The Hate U Give, by Angie Thomas, is a story about a black teenaged girl named Starr who grows up in the projects, and she witnesses firsthand her childhood friend Khalil, who is unarmed, be shot and killed by a white police officer. This happens within the first chapter of the book, and the rest of the story covers the fallout as Starr tries to navigate her own trauma and the reactions of her community as the story gains national attention.
There are parts of this book that were uncomfortable, painful, and difficult for me to read—and that’s a good thing, because this book forces the white reader (and yeah, that’s me) to confront the reality of systematic racism, to question their beliefs, and to open their hearts to the raw pain experienced by Starr and her community. This book is absolutely relevant right now, given our current political climate.
Starr straddles the line between two different worlds: her neighborhood, Garden Heights, and the prep school her parents put her in to protect her from the frequent violence surrounding the public high school in Garden Heights. Some of my favorite scenes occur in the collision of these two worlds.
Thoughtless micro-agressions and racist jokes told by Starr’s white friends are written like acts of violence against her—we see from Starr’s perspective how deeply these words cut. Likewise, we see loving intersections between these worlds: Starr’s white boyfriend, Chris, initially bonded with her by sharing her love of The Fresh Prince of Bel-Air, and he adorably and terribly raps the show's opening at least twice in the book.
This is a story that hinges on Starr’s voice as narrator and protagonist. Her perspective gives voice to the families and friends of those who have lost loved ones to police brutality. First person perspective also lends itself to showing all that Starr does not, and sometimes cannot, say in the face of this injustice. Much of the story’s conflict centers on the difficult choice that Starr has to make: stay quiet about what she saw, and protect herself, or speak out to tell Khalil’s side of the story, and face potential violence as a consequence.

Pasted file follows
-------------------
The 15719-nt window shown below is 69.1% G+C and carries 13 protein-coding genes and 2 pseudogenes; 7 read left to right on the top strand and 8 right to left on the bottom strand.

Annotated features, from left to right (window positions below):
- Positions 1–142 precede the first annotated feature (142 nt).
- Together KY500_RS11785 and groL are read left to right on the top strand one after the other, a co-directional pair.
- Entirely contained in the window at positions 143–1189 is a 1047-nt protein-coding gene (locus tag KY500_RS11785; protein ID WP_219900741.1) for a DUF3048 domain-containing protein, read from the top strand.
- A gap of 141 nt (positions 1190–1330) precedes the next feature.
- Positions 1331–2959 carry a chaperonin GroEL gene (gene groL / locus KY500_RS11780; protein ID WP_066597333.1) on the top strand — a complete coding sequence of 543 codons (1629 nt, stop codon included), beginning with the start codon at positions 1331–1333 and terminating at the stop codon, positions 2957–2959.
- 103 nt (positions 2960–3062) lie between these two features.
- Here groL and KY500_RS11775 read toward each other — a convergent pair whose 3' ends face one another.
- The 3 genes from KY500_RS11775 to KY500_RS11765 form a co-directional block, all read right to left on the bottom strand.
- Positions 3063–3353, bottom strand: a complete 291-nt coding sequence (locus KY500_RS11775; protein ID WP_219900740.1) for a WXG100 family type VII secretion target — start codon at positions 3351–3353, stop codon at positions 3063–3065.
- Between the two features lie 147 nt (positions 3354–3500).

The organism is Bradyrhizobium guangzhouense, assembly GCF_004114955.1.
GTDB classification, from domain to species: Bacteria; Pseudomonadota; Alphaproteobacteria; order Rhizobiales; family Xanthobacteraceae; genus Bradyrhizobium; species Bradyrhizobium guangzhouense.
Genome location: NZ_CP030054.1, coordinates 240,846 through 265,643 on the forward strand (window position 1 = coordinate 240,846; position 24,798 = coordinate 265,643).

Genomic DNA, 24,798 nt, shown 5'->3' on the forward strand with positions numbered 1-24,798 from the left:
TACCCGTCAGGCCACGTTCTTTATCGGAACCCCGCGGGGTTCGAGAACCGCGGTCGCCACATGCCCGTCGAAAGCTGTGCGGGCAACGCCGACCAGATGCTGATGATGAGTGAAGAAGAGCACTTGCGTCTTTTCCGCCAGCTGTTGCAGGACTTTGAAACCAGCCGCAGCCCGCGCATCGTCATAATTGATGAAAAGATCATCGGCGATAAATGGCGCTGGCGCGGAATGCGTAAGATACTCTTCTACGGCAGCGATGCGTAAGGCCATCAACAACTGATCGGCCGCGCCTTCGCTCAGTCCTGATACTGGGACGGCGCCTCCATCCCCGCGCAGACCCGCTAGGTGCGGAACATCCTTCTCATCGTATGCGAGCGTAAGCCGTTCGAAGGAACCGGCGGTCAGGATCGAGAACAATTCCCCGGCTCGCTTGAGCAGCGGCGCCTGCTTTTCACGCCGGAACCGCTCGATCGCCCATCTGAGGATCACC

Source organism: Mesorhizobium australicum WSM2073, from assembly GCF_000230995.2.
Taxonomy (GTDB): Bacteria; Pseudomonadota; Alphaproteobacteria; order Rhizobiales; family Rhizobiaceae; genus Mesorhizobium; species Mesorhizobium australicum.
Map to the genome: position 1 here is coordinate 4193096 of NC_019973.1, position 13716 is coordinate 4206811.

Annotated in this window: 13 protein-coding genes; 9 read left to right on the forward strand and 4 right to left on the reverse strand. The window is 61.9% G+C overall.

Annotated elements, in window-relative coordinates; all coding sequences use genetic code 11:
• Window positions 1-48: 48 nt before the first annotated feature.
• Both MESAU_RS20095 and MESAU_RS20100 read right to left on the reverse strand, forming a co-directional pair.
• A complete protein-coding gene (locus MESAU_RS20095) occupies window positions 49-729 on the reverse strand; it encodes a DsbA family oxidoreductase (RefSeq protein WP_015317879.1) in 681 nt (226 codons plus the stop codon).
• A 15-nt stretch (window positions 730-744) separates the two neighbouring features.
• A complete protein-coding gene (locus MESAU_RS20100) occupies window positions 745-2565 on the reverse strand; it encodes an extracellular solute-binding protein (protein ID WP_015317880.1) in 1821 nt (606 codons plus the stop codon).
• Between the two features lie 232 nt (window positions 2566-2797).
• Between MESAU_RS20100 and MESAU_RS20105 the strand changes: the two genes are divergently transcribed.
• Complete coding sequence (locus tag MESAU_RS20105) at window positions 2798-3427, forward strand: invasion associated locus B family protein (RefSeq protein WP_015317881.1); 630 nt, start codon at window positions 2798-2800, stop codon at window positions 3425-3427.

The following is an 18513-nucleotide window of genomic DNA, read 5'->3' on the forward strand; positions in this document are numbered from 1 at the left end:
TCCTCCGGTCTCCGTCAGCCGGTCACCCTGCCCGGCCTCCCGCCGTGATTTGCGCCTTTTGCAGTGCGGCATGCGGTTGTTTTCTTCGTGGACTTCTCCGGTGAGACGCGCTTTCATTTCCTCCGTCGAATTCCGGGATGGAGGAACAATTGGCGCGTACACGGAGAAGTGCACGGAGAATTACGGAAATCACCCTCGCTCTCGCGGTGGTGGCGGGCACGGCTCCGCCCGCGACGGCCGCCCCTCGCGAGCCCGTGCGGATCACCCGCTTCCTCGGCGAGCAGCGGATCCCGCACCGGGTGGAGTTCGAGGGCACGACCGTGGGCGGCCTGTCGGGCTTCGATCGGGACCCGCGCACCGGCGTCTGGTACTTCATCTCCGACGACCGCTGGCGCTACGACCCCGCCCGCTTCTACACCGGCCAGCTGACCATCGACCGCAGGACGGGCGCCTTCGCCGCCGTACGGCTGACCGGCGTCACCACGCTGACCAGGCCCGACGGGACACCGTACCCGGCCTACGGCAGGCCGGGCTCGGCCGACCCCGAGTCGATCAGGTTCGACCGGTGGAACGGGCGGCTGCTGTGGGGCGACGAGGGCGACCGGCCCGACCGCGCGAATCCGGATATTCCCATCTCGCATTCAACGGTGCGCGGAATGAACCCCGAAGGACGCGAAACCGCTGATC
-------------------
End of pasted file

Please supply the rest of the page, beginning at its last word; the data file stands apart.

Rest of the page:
And you know what else? Starr is such a teenager. She’s hilarious, she has strong opinions on whether dogs should wear clothes (she thinks it’s a crazy white people thing, and I totally agree), and she’s a huge Harry Potter nerd. I love Starr, and I love that I get to know her so well. The other characters in the story are painted as vividly as Starr—her family, her friends in Garden Heights and at school, her neighbors. Thomas crafts a wonderful cast of characters who are empathetic, human, and believably flawed.
The fact that I read this book in two days and stayed up until 1:30 AM to finish it points to two undisputable facts: I am addicted to reading, and this book is not easy to put down once you start it. I do recommend taking more time to read and absorb the story, because it’s intense and gave me a bit of emotional whiplash.
Thomas writes in her acknowledgements that this book is for the kids who grew up in the projects, but I think this book should be read by everyone else, too. It’s for people who live the injustices that Starr faces every day, and it’s for the people who stand by, complicit in the system that allows for this injustice. It’s for the “well-meaning” people who don’t realize the harm of their micro-aggressions and insensitive remarks. And it’s for white liberal young people like me who could always, always stand to listen and learn more, regardless of how "woke" they think they are.
There are a lot of powerful lines in this book, but I’ll end on this one, which I think encapsulates a lot of what this book is about:
“Sometimes you can do everything right and things will still go wrong. The key is to never stop doing right.”
The Hate U Give was published in 2017 by Balzer + Bray, and is $17.99 in hardcover.
This book has generated a lot of hype, even more critical acclaim, and a fair amount of controversy—it was banned from at least one school district in Texas. Do you think that such politically charged books belong in the classroom?
Writer, reviewer, bookseller, book nerd extraordinaire. Fiction reader at Waxwing Magazine.